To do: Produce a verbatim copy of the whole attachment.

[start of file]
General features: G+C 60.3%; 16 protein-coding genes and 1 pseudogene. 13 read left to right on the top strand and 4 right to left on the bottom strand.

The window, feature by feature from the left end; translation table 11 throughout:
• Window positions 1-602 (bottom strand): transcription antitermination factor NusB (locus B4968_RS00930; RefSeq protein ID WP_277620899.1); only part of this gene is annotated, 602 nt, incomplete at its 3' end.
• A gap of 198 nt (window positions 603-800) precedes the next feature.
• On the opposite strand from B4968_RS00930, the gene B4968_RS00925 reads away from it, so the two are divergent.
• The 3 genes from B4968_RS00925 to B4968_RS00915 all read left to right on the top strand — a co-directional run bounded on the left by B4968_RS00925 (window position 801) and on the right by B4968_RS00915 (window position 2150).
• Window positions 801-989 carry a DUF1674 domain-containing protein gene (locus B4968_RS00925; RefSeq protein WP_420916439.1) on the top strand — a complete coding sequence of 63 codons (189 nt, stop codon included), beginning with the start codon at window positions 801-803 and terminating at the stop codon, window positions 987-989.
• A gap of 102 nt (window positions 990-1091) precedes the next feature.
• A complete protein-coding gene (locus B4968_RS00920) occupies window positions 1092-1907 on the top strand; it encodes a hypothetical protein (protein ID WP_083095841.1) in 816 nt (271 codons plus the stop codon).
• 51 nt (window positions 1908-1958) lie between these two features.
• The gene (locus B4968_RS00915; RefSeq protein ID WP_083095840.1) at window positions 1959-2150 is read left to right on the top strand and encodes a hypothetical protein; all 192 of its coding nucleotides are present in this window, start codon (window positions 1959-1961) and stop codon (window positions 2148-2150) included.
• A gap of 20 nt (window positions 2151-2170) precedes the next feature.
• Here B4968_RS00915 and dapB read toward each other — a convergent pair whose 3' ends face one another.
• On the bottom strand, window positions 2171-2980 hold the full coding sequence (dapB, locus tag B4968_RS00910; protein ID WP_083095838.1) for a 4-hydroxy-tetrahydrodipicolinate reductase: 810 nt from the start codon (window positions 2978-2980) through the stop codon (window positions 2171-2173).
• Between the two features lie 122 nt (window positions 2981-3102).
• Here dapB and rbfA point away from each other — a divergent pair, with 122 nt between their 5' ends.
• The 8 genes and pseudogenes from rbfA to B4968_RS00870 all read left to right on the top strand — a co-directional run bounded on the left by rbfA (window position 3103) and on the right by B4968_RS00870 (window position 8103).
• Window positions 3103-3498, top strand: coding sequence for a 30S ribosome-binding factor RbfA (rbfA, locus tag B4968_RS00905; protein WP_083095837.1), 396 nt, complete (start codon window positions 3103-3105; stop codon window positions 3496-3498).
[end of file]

General features: G+C 60.3%; 16 protein-coding genes and 1 pseudogene. 13 read left to right on the top strand and 4 right to left on the bottom strand.

The window, feature by feature from the left end; translation table 11 throughout:
• Window positions 1-602 (bottom strand): transcription antitermination factor NusB (locus B4968_RS00930; RefSeq protein ID WP_277620899.1); only part of this gene is annotated, 602 nt, incomplete at its 3' end.
• A gap of 198 nt (window positions 603-800) precedes the next feature.
• On the opposite strand from B4968_RS00930, the gene B4968_RS00925 reads away from it, so the two are divergent.
• The 3 genes from B4968_RS00925 to B4968_RS00915 all read left to right on the top strand — a co-directional run bounded on the left by B4968_RS00925 (window position 801) and on the right by B4968_RS00915 (window position 2150).
• Window positions 801-989 carry a DUF1674 domain-containing protein gene (locus B4968_RS00925; RefSeq protein WP_420916439.1) on the top strand — a complete coding sequence of 63 codons (189 nt, stop codon included), beginning with the start codon at window positions 801-803 and terminating at the stop codon, window positions 987-989.
• A gap of 102 nt (window positions 990-1091) precedes the next feature.
• A complete protein-coding gene (locus B4968_RS00920) occupies window positions 1092-1907 on the top strand; it encodes a hypothetical protein (protein ID WP_083095841.1) in 816 nt (271 codons plus the stop codon).
• 51 nt (window positions 1908-1958) lie between these two features.
• The gene (locus B4968_RS00915; RefSeq protein ID WP_083095840.1) at window positions 1959-2150 is read left to right on the top strand and encodes a hypothetical protein; all 192 of its coding nucleotides are present in this window, start codon (window positions 1959-1961) and stop codon (window positions 2148-2150) included.
• A gap of 20 nt (window positions 2151-2170) precedes the next feature.
• Here B4968_RS00915 and dapB read toward each other — a convergent pair whose 3' ends face one another.
• On the bottom strand, window positions 2171-2980 hold the full coding sequence (dapB, locus tag B4968_RS00910; protein ID WP_083095838.1) for a 4-hydroxy-tetrahydrodipicolinate reductase: 810 nt from the start codon (window positions 2978-2980) through the stop codon (window positions 2171-2173).
• Between the two features lie 122 nt (window positions 2981-3102).
• Here dapB and rbfA point away from each other — a divergent pair, with 122 nt between their 5' ends.
• The 8 genes and pseudogenes from rbfA to B4968_RS00870 all read left to right on the top strand — a co-directional run bounded on the left by rbfA (window position 3103) and on the right by B4968_RS00870 (window position 8103).
• Window positions 3103-3498, top strand: coding sequence for a 30S ribosome-binding factor RbfA (rbfA, locus tag B4968_RS00905; protein WP_083095837.1), 396 nt, complete (start codon window positions 3103-3105; stop codon window positions 3496-3498).